On the good news, the defense is really really really good, the offensive line is good, the running game is good, the defense is young and contractually locked up, and most importantly I don't think the Bears coaches are fooled. I think they know Grossman is better but that putting him in the lineup this year only risks injury and alienating the team. If Orton falters look for Grossman to relieve him.

20
by Sean (not verified) :: Tue, 11/29/2005 - 3:42am

How can you be a great "game manager" when you have more interceptions and fumbles than any quarterback in the league not named "Favre?"

That's the thing- it's not like Orton is playing cagey, mistake-free football. He's playing mistake-riddled football and getting bailed out by the rest of his team. Shaun King is a good comparison. So is David Woodley, for that matter.

21
by Kibbles (not verified) :: Tue, 11/29/2005 - 4:09am

Re #11: Pittsburgh- 33.2 runs, 24.0 passes, 58.0% run/pass ratio.

Denver- 33.1 runs, 28.6 passes, 53.6% run/pass ratio.

Seems like a pretty significant run/pass disparity to me. Also, 3 times this season have the Steelers asked Big Ben to win the game for them, attempting more passes than rushes. Once was a loss to New England, once was a loss to Indy, and once was a 1-point victory over Baltimore. 5 times has Denver called upon Jake to beat the opponent, calling more passes than rushes (Miami, San Diego, Washington, Philly, Dallas), and Denver is 4-1 in those games (although, in all fairness, they won vs. Washington IN SPITE of Jake rather than BECAUSE OF Jake).

I don't know, I just get more of a sense from Pittsburgh that if Pitt's running game isn't functioning, neither is Big Ben. He doesn't strike me as the type of QB who can go into a hostile stadium, have the other team say "We're going to stop the run and force Ben to beat us", and then actually come through and beat them. Maybe someone who has followed the team more than I have can give me some examples of games where Ben just dragged his team to victory on a day when the run just wasn't working.

Re #16: I feel compelled to defend Grossman, since he's a former Gator, so I just have four words to say on the subject: Fred Taylor Courtney Brown.

22
by Joon (not verified) :: Tue, 11/29/2005 - 4:56am

Re: #21

I don’t know, I just get more of a sense from Pittsburgh that if Pitt’s running game isn’t functioning, neither is Big Ben. He doesn’t strike me as the type of QB who can go into a hostile stadium, have the other team say "We’re going to stop the run and force Ben to beat us", and then actually come through and beat them.

but everybody knows the steelers run run run, including opponents. they always gear up to stop the run, and big ben now has only two losses as a starter (three counting the postseason). obviously this isn't the best metric ever, but it seems weird to criticize roethlisberger for an inability to beat teams.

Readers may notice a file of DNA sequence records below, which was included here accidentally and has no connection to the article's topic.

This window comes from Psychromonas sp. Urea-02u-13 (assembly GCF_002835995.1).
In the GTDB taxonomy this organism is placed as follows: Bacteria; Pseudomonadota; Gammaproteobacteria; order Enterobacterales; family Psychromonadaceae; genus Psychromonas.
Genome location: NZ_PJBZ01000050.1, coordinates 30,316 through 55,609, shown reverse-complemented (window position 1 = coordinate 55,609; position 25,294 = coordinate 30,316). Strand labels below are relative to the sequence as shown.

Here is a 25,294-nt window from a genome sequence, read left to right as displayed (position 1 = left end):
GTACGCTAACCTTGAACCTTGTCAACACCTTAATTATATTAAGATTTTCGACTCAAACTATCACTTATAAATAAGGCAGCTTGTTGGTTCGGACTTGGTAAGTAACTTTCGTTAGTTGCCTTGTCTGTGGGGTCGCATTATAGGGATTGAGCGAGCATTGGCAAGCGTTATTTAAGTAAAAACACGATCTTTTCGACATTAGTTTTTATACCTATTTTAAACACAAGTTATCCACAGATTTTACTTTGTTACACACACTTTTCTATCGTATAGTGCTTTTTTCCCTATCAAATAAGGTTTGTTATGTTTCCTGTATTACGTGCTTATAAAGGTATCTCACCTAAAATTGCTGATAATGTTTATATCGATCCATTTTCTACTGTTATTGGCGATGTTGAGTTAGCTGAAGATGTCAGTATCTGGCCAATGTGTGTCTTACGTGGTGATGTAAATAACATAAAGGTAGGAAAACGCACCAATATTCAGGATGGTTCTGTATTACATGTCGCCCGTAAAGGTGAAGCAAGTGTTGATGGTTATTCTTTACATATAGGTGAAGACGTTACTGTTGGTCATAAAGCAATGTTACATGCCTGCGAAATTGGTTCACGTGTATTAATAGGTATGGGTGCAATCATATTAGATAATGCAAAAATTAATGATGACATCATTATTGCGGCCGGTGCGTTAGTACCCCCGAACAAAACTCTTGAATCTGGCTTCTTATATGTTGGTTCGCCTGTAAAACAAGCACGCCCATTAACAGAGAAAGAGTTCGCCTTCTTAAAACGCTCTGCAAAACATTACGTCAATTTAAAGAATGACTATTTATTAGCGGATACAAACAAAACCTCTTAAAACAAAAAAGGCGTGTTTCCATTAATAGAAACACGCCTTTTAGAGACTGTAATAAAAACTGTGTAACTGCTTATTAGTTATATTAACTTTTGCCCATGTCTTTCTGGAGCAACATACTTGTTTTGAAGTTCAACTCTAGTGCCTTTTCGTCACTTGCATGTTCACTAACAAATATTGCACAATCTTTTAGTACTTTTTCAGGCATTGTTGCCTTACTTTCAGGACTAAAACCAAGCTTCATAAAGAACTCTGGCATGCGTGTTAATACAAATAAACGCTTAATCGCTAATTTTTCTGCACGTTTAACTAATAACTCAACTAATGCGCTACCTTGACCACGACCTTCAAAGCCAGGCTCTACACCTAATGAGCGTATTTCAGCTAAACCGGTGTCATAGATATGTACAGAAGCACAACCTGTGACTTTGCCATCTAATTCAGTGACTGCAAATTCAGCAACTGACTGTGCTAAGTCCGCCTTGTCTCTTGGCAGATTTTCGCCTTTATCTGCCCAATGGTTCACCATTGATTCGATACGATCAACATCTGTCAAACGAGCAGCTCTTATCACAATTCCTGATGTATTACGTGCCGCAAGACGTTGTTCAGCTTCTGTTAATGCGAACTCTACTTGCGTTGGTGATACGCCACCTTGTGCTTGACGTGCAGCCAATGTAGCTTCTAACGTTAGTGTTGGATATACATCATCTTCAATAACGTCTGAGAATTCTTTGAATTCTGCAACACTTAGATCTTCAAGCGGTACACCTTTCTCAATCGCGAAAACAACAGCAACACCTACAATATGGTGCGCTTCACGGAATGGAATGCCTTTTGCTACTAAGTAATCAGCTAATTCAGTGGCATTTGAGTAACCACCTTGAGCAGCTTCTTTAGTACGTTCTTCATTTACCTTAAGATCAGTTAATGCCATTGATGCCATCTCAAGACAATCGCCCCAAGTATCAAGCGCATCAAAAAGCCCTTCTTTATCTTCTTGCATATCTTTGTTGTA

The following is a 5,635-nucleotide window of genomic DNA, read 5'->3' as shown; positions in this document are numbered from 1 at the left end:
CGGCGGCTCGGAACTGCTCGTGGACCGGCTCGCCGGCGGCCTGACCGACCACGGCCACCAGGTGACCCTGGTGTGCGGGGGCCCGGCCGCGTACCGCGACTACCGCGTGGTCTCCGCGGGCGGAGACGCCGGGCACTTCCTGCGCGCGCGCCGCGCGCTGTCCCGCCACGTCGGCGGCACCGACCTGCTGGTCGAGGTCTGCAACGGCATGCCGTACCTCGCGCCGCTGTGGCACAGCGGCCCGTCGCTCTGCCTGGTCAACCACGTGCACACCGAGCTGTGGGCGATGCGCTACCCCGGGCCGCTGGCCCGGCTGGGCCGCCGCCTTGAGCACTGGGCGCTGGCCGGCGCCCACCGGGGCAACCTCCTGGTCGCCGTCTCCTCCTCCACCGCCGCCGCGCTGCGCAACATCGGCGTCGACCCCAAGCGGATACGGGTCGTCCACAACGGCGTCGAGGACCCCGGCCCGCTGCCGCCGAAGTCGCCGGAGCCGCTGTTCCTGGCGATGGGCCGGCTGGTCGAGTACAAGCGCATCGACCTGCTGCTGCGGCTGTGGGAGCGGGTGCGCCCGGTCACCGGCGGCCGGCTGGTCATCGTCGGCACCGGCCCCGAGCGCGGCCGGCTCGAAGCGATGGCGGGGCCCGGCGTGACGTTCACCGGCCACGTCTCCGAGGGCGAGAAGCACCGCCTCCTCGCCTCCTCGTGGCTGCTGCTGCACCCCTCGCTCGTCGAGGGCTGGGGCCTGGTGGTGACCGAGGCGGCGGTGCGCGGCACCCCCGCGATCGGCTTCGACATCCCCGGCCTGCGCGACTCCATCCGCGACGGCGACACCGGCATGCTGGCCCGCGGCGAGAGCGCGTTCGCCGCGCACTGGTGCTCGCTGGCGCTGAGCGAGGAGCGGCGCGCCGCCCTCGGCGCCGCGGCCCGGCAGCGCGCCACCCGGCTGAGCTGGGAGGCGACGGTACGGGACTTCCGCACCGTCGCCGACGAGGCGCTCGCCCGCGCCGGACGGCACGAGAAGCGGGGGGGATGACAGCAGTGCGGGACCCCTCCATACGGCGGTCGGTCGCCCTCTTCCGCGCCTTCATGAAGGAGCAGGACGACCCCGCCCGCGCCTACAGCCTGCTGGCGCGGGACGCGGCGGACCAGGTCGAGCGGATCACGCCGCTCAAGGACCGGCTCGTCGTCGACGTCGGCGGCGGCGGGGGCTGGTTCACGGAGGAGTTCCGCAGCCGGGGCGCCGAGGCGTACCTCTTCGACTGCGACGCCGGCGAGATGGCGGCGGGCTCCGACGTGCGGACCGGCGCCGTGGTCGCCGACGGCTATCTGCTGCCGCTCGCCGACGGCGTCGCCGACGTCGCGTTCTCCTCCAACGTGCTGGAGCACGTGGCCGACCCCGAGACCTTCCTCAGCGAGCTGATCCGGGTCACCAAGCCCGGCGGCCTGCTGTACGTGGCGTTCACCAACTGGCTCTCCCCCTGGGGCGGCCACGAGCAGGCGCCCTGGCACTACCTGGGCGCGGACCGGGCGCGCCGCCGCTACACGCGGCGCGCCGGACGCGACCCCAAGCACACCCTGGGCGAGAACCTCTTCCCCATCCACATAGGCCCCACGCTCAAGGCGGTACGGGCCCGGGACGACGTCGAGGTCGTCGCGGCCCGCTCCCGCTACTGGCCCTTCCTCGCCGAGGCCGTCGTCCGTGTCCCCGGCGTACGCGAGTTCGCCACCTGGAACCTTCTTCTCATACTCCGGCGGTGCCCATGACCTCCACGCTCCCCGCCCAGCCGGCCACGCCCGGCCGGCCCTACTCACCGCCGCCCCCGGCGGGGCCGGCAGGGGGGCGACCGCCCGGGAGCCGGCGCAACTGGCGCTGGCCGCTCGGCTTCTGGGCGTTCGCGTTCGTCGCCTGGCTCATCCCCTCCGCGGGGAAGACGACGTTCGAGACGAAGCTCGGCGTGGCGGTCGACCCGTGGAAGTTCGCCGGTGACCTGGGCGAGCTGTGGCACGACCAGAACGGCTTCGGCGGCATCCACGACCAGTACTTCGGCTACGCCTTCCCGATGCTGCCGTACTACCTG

23
by Kibbles (not verified) :: Tue, 11/29/2005 - 5:30am

Re #22: Yes, I know that everyone knows Pitt is going to run. And yes, I know that everyone gears up to stop Pitt from running. But how many of those teams actually SUCCEED in stopping Pitt from running? How many times does Pitt ask Big Ben to go out and win the game for them, does Pitt attempt more passes than rushes? And what's Pitt's record when it DOES attempt more passes than rushes.

I think tonight's game really reinforced the idea for me. Indy's selling out against the run, really shutting Pitt's running game down, and instead of stepping his play up to compensate, Big Ben plays his worst game of the season and Pitt loses. He's a very good quarterback, and he will ensure that Pitt will NOT lose a game when its running game is clicking (See: Maddox, Tommy), but he's also not very good when Pitt's running game is doing nothing. He seems incapable of stepping up and taking its passing game to the next level to compensate (See: Palmer, Carson; Manning, Peyton; Plummer, Jake; Brady, Tom; Brees, Drew; McNabb, Donovan; Hasselback, Matt).

Not coincidentally, that's pretty much the list of starting QBs I'd rather have leading my team than Ben Roethlisberger, despite his greater DVOA than most of them. All of those guys have proven themselves capable of stepping back and not screwing it up while the running game wins the game (well, except McNabb, because Philly doesn't HAVE a running game), but all of them have also proven that if the running game isn't working, they can shoulder the load and get the victory.

24
by Stephen (not verified) :: Tue, 11/29/2005 - 10:51am

Back to the San Diego-Washington game. I was there, and the reason Brees kept picking on Carlos Rogers after he replaced Walt Harris was that Rogers missed a lot of assignments and was often confused, asking other players what the defense was. He failed to cover several times, but Brees missed his man badly. Rogers also had outside coverage on a long run by LT and was caught inside instead (guessing, but guessing wrong), never catching him.

25
by Andrew (not verified) :: Tue, 11/29/2005 - 12:44pm

Kibbles #23:

Part of Roethlisberger's problem is that the Steeler's don't design plays for him to properly use Duce Staley in receiving.

When in Philadelphia, Staley (along with TE Chad Lewis), was McNabb's security blanket, providing a sure productive out for a pass, and a ~75% completion percentage for those passes 2000-2003. The Steelers aren't giving Roethelisberger a security blanket for passing, and they barely use Willie Parker in this same role (12 receptions from 21 pass attempts all year - 2 attempts per game!), who could be a Westbrook like weapon if they could figure him out.